I count myself among the lucky ones in that I rarely get headaches and have never experienced a migraine. Over the years, I have had friends who suffered from them and it was fearsome to behold. The following is from Tufts University Health & Nutrition Letter.
The International Headache Society (IHS) defines migraine as a headache disorder with recurrent attacks (at least five) that last from 4 to 72 hours, are associated with nausea and/or sensitivity to light and sound, and also have at least two of four other characteristics including: pain that is of moderate or severe intensity; throbbing or pulsing; affects only one side of the head; or is worsened by routine activity such as walking.
According to the 2017 Global Burden of Disease Study, migraine is a major cause of disability worldwide. “Migraine headaches have been recognized as a specific condition for centuries,” says Stephanie W. Goldberg, MD, a neurologist with Tufts Medical Center board-certified in neurology and headache medicine. “The word ‘migraine’ comes from the Greek ‘hemicranium’ meaning ‘on one side of the head.’” Women are disproportionally affected, and they may be even more susceptible during menstruation. Continue reading
I think one of the main reasons folks have a problem with their weight is the American Diet that includes lots of meat and potatoes, not to mention junky fast foods. So, this Guide to edible seeds may be very handy. Seeds provide a lot of nutritional value in the form of useful fiber, fats and protein. Some people object to the calorie count, but that seems a small price to pay for good nutrition. Remember, good health requires intelligent eating and regular exercise. You can burn off extra calories.
I eat regularly and have posted on chia seeds, hemp seeds, pumpkin seeds and flax seeds.
As a person with both sweet tooth and a salty tooth, there is a wide variety of snacks that appeal to me. Of course, many of them are empty calorie ones that taste great but don’t give my body very good nutrients. That’s why tamari-roasted pepitas have become one of my favorites. Last year as I increased my calorie burn through active bicycle riding, pepitas have been a tasty and welcome snack for energy replenishment.
Pepitas are shelled pumpkin seeds. Some consider them a seasonal snack following the pumpkin carving of late fall. However, pepitas have a strong ethnic year ’round appeal also. The word itself is from Mexican Spanish. Lightly roasted, salted and unhulled pumpkin seeds are popular in Greece, too. The leading commercial producers of pumpkins include the U.S., Mexico, India and China.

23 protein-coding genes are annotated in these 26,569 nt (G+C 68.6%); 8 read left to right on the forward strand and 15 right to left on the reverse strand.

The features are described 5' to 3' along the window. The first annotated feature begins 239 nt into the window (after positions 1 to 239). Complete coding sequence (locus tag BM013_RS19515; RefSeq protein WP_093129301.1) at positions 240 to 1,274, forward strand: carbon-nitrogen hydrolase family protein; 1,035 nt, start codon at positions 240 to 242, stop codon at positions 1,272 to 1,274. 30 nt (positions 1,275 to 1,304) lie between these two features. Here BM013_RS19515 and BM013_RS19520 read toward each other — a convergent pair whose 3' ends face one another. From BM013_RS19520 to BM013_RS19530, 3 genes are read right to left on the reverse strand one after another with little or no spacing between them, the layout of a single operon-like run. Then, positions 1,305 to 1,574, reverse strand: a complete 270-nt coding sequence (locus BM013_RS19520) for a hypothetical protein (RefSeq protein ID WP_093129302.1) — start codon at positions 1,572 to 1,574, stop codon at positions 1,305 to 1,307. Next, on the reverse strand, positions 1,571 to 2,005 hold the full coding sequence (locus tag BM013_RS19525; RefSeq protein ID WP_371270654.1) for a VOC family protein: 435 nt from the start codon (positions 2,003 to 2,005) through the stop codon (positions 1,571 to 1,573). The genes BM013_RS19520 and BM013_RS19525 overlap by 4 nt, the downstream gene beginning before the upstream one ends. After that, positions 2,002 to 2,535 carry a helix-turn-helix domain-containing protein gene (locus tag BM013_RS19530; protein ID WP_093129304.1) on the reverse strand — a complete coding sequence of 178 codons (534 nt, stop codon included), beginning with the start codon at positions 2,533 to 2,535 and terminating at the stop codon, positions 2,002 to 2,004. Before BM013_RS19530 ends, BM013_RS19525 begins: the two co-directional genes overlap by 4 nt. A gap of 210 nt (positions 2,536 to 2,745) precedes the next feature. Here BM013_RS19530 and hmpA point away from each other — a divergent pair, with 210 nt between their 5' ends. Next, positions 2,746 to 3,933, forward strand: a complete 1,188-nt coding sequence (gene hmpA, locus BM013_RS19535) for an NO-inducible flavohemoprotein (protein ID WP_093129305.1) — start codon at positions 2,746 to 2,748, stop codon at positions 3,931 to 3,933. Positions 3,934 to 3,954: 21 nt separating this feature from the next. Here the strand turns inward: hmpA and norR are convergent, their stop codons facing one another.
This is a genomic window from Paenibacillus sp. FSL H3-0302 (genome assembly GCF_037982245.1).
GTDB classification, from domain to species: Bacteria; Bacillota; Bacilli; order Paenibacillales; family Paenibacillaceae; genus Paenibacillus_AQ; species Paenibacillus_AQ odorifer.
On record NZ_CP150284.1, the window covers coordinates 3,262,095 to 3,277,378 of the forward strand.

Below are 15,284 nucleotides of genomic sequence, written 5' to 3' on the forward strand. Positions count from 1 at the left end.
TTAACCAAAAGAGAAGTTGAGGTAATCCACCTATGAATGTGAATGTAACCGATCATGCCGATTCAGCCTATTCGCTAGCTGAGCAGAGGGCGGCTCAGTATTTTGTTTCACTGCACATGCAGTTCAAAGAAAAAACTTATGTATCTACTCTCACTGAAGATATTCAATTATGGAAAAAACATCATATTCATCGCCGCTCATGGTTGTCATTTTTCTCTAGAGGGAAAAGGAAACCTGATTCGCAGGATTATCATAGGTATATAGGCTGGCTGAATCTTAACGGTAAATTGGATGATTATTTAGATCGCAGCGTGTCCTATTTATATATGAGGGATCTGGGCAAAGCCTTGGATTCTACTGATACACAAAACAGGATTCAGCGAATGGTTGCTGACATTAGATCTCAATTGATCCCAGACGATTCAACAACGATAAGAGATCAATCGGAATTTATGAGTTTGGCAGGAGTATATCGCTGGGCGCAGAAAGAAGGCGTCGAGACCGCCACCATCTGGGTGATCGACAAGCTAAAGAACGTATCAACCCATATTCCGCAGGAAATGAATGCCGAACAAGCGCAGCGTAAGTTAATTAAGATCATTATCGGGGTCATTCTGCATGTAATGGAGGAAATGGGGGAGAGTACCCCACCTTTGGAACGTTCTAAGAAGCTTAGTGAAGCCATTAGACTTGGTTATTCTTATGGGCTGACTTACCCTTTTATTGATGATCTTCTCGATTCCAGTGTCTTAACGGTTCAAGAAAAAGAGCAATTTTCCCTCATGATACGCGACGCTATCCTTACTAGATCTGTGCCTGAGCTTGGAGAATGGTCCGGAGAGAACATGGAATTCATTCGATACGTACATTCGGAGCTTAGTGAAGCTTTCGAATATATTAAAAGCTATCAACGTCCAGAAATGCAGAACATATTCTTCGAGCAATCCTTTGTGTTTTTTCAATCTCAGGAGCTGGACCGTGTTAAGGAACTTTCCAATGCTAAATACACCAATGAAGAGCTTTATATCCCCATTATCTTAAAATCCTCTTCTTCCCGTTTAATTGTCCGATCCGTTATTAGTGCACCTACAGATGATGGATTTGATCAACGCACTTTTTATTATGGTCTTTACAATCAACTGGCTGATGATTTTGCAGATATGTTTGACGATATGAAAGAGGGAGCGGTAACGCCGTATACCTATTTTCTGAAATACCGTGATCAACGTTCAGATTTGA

They were a celebrated food of the Native American Indians who treasured them both for their dietary and medicinal properties. The cultivation of pumpkins spread throughout the world when the European explorers brought back many of the agricultural treasures of the New World.
In my experience pumpkin seeds come roasted and/or salted and remain in their hulls. The pepitas I have found are always already shelled.
As we move through carving and/or eating our pumpkin, let’s think about the seeds.
Let it be known that I am a huge fan of pumpkin seeds. My favorites are tamari roasted pumpkin seeds. I love the salted in the shell ones, too, but I don’t like how my mouth feels after eating a lot of them. Also, I don’t like eating that much salt, either.
I have posted on pumpkin seeds previously:
6 Reasons You Should Eat Pumpkin Seeds Year-Round
Are Pumpkin Seeds (Pepitas) Good For You?
Nuts Offer Great Nutritional Benefits – Infographic”
I love to eat pumpkin seeds and consume them year ’round. This may sound strange, but I have salted, in the shell pumpkin seeds every day with a cup of coffee.
Here are some previous posts:
6 Reasons You Should Eat Pumpkin Seeds Year ‘Round
Pepitas (pumpkin seeds) – Awesome Healthy Snack
6 Tricks to Eat Healthier – Harvard Check them out. You may find a tasty and very healthy snack. Tony
Pumpkin seeds – great source of zinc
Zinc is very important in the first line of defence in our bodies. This first line is represented by physical barriers, such as the skin and mucous membrane linings inside the body. Zinc is found in the mucous secretions of the respiratory system and on the surfaces of lungs and throat. It has an antimicrobial effect, so helps to kill inhaled bacteria and viruses before they get chance to take hold. Zinc is also secreted in the saliva and the mucous membranes of the digestive system to kill any ingested invaders.
Our Better Health
by Jane Cronin
Do you suffer from acne, stretch marks, white spots on your nails, poor wound healing, poor immunity? Zinc may have something to do with it. Here we discuss Zinc deficiency, causes, symptoms and why zinc is important.
Zinc is an essential trace mineral and is one of the most abundant to be found in the body. It is naturally found in some foods, added to others and also available as a dietary supplement. You have approximately 2-3g with around 60% is in the muscles that support your skeleton and 30% is in the bones. So if nothing else zinc plays an important part in keeping you upright. The remaining 10% is found in the teeth, hair, nails, skin, liver, leukocytes (white blood cells), prostate, sperm and testes.
So what are some functions of Zinc in the body?
Zinc makes things happen
Zinc is used in by…
View original post 1,153 more words